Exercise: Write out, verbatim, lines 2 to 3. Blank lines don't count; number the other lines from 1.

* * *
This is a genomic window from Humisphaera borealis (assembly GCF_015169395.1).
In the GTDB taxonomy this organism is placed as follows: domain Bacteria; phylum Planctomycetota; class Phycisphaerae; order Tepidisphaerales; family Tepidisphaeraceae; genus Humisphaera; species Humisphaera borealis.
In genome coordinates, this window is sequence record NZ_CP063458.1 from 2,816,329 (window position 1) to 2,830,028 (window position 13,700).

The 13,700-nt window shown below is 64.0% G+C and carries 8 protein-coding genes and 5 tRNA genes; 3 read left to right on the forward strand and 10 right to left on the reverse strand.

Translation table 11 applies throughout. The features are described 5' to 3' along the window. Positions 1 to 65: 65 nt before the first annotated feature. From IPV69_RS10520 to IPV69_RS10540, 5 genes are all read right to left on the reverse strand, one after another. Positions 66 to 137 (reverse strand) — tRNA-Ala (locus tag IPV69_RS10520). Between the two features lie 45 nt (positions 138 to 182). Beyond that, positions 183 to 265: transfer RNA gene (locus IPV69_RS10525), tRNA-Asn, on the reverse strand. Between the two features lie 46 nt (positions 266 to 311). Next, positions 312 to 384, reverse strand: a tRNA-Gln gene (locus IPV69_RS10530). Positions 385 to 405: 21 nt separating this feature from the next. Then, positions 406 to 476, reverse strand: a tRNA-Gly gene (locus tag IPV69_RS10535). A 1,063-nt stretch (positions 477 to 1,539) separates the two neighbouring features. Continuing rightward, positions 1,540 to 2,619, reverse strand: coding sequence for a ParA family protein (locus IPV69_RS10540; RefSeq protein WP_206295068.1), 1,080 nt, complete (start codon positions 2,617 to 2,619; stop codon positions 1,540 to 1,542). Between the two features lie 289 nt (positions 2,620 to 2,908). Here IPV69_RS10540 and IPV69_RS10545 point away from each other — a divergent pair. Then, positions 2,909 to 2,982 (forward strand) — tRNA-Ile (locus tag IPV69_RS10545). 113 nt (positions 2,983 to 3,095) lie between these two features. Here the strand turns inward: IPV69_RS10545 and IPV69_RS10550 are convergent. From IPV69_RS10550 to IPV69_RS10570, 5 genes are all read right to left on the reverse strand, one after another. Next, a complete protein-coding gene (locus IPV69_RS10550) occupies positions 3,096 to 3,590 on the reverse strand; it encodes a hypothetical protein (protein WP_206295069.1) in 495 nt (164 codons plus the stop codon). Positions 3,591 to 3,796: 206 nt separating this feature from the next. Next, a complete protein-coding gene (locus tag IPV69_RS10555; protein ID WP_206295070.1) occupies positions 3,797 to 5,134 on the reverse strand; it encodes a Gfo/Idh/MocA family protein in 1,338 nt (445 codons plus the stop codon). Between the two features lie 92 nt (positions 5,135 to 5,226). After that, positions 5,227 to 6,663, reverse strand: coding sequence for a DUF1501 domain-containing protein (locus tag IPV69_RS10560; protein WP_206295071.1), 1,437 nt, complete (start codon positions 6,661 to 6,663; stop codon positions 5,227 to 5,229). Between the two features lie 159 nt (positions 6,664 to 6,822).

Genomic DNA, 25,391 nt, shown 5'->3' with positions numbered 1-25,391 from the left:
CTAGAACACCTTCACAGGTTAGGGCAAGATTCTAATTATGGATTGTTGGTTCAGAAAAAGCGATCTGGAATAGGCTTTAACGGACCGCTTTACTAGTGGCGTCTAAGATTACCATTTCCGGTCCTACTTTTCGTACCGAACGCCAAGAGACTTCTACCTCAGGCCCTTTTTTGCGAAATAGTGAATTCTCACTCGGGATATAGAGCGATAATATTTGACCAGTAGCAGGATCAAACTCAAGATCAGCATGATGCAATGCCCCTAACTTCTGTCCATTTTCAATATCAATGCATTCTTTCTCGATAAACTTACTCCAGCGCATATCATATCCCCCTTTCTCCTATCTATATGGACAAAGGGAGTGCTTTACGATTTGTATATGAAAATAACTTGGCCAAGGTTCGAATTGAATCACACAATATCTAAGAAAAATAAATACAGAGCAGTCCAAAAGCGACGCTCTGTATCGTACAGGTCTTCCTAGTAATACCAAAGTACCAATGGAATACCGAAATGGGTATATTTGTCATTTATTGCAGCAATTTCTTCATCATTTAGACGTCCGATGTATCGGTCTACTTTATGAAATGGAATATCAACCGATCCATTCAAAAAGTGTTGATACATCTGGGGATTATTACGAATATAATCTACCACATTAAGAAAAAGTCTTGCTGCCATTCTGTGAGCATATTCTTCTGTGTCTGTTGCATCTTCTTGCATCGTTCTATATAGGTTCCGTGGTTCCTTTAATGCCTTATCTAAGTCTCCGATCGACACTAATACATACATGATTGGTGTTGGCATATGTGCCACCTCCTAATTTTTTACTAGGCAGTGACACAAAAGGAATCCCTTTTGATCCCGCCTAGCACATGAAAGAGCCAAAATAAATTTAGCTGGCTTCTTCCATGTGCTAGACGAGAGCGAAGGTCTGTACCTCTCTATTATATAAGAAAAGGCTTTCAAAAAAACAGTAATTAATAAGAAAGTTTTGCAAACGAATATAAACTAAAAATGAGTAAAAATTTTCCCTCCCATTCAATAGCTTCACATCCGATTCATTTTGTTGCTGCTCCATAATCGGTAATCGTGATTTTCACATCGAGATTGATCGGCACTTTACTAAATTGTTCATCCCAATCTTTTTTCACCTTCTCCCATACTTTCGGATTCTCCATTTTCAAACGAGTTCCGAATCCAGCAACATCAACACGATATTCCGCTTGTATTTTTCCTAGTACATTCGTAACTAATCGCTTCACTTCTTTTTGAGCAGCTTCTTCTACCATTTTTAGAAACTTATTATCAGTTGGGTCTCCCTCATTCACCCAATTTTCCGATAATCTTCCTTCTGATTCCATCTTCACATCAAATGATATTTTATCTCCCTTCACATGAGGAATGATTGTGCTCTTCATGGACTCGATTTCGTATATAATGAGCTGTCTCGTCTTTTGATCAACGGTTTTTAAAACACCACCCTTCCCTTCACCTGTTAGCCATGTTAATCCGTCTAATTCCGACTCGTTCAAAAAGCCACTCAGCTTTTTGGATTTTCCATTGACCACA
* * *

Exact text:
In the GTDB taxonomy this organism is placed as follows: domain Bacteria; phylum Planctomycetota; class Phycisphaerae; order Tepidisphaerales; family Tepidisphaeraceae; genus Humisphaera; species Humisphaera borealis.
In genome coordinates, this window is sequence record NZ_CP063458.1 from 2,816,329 (window position 1) to 2,830,028 (window position 13,700).